The King of Bombs: The Decision That Almost Led to Nuclear Annihilation
Innovative Tech Channel is known for its updates on ecological projects and high-tech developments. However, it is easy to forget that all these innovations are possible due to the decisions made by scientists and leaders of the past. In this article, we will discuss one such decision that almost led to the complete destruction of our planet. We will delve into the history of the creation of nuclear weapons, the race for power between the United States and the Soviet Union, and the testing of the most powerful explosive device in the history of mankind – the King of Bombs.
The Race for Power
The creation of nuclear weapons began during the Second World War. After the end of the conflict, the United States took the lead in developing weapons of mass destruction. The bombings of Nagasaki and Hiroshima demonstrated the willingness of the American leadership to use nuclear weapons. By the mid-1950s, the Soviet Union was still far behind the United States in this area. Although the first samples of thermonuclear weapons were already at the disposal of the communists, they experienced a catastrophic shortage of delivery vehicles. Moreover, the USSR had a very limited amount of such ammunition. The Politburo, headed by Khrushchev, did not have the opportunity to deliver a nuclear strike on US territory, and the Soviet leadership was not going to put up with such a situation.
The King of Bombs
It is critical to understand here that the threat of an atomic bombing in those days was more real than ever. The Soviet government wanted to demonstrate that in the event of an attack, the communist empire was ready to drag the whole world to hell. The AN-602 was the project that aimed to create a thermonuclear weapon with a design capacity of 100 megatons. At that time, it was an outrageous explosive potential since by 1960, the most explosive weapon was a 15-megaton bomb tested by the United States.
The first developments to create a super powerful nuclear device began in 1956 when Soviet scientists presented their superiors with a preliminary calculation to create a 150-megaton bomb. The document also provided for an increase in the charge power to one gigaton, which would have had unforeseen consequences. Surprisingly, in February 1961, nuclear engineers sent a letter to the leadership of the USSR where they seriously raised the question of the advisability of creating a 100-megaton bomb. However, Nikita Khrushchev, the then-leader of the Soviet state, had to prove to geopolitical opponents that his country was capable of creating nuclear weapons of unlimited power. Therefore, he insisted on continuing work on the AN-602 and provided all kinds of support to the engineers.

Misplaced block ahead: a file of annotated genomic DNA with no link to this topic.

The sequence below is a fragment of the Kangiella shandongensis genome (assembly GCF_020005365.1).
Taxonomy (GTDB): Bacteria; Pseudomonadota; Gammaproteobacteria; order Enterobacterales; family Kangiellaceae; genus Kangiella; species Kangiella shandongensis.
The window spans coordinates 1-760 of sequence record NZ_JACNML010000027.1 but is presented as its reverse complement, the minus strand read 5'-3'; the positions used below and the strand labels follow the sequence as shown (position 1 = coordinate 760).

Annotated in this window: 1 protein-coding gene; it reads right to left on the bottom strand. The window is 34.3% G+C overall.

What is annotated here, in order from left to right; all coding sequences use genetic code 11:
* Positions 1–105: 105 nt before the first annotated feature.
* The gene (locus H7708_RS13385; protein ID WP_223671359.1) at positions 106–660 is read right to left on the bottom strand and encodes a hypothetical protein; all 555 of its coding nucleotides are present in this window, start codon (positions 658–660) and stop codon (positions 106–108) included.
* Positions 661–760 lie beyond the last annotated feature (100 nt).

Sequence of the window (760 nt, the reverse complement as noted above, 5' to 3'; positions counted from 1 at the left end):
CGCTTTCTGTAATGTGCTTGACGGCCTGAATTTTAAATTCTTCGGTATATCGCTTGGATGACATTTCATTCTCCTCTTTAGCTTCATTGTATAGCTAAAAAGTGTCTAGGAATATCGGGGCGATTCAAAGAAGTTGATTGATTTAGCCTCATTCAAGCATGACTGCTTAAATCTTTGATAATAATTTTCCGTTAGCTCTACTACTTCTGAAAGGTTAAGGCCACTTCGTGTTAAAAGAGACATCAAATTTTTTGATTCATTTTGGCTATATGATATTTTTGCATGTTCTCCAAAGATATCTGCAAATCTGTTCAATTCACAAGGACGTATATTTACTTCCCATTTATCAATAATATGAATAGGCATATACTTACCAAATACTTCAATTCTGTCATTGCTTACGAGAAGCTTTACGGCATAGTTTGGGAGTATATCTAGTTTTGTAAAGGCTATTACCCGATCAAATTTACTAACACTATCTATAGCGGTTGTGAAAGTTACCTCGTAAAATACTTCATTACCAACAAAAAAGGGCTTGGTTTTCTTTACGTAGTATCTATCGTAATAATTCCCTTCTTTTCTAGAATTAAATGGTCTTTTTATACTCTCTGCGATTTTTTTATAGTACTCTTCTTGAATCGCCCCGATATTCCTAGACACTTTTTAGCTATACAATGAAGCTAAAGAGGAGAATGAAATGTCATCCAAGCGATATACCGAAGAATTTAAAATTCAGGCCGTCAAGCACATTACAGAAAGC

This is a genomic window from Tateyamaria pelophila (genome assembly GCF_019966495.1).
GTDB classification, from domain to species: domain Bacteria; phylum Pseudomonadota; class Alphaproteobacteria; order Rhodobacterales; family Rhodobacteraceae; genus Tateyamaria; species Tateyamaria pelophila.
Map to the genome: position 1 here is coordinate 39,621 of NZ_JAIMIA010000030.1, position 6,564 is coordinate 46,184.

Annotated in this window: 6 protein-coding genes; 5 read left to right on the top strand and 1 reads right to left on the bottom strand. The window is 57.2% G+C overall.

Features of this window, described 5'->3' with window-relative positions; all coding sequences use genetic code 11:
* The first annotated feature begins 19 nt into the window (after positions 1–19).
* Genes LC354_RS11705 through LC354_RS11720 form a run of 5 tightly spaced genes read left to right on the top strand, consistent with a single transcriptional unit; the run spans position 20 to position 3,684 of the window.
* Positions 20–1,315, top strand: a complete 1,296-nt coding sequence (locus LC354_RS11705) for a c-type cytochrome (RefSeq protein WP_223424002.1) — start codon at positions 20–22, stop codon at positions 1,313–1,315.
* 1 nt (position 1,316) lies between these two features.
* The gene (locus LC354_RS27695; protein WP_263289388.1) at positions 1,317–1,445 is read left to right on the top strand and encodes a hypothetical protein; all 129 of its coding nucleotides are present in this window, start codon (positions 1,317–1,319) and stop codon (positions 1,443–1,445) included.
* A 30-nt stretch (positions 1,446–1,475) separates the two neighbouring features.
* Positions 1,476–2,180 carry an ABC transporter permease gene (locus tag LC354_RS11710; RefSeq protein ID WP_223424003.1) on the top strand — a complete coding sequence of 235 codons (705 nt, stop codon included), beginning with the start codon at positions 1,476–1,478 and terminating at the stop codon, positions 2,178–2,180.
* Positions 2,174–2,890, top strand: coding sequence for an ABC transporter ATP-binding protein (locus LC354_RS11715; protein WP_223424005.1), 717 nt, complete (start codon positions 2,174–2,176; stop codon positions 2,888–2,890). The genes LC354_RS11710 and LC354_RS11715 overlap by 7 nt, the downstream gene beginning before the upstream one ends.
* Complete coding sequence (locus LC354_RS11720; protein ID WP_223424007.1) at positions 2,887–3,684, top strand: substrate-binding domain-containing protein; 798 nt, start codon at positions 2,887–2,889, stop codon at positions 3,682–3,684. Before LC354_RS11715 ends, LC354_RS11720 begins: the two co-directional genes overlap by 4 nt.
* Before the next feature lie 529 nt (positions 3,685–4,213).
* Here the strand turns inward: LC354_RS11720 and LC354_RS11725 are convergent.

The Danger of Testing
After a lengthy analysis, scientists concluded that testing a complete three-stage version of a 100-megaton bomb posed an extreme danger. This was mainly due to radioactive contamination that could have been provoked by the third degree of uranium fission, known as the Jekyll and Hyde reaction. As a result, Academician Andrei Sakharov suggested using a two-stage version of the device and, instead of uranium-238, use a nuclear passive material lead or rather plumb. So the future bomb acquired a total power of 51 megatons. Its design provided for several innovations at once, including a by-failure scheme of an implosion of the main thermonuclear unit.
Soviet aircraft manufacturers were engaged in the creation of a unique 295B aircraft that served one task only to deliver the 26.5-ton Ivan to the test site. The bomber existed in a single copy, and this miracle technique dropped the first model of a nuclear bomb in 1959. After that, the aircraft waited almost two years for the AN-602 to be ready.
The Consequences of Testing
On October 30th, 1961, the USSR conducted the most terrible test in the history of mankind. The 295B bomber being at an altitude of 11.5 kilometers dropped the King of Bombs on the test range number six located on the New Land Novaya Zemlya. In 189 seconds at 8:33 UTC, the barometric fuse detonated the weapon at an altitude of 3700 to 45 meters above sea level. The force of the explosion was terrifying, exceeding the design capacity of the device by 17, reaching 58.6 megatons.
First, a new sun bloomed in the sky, a fireball with a diameter of 10 kilometers. It literally incinerated everything around it and even left scorched spots on the specifically protected body of the carrier aircraft, although it was 40 kilometers from the point of detonation. The flash of light could be seen at a distance of over 1,000 kilometers in Norway, Greenland, and Alaska.
The formed nuclear mushroom was striking in its proportions and in just a couple of minutes rose to a height of 67 kilometers. The diameter of the murderous cloud reached 000 meters, and the line of sight remained…
The testing of the King of Bombs showed the world how close humanity was to complete destruction. The decision to create it was based on geopolitical ambitions, and the consequences of detonation were impossible to predict. The global community was horrified, and for almost two years, the threat of nuclear annihilation hung over the world. Our world came one step closer to the brink of destruction, and it’s a lesson to remember that we should use technology for the betterment of our world and not for its destruction.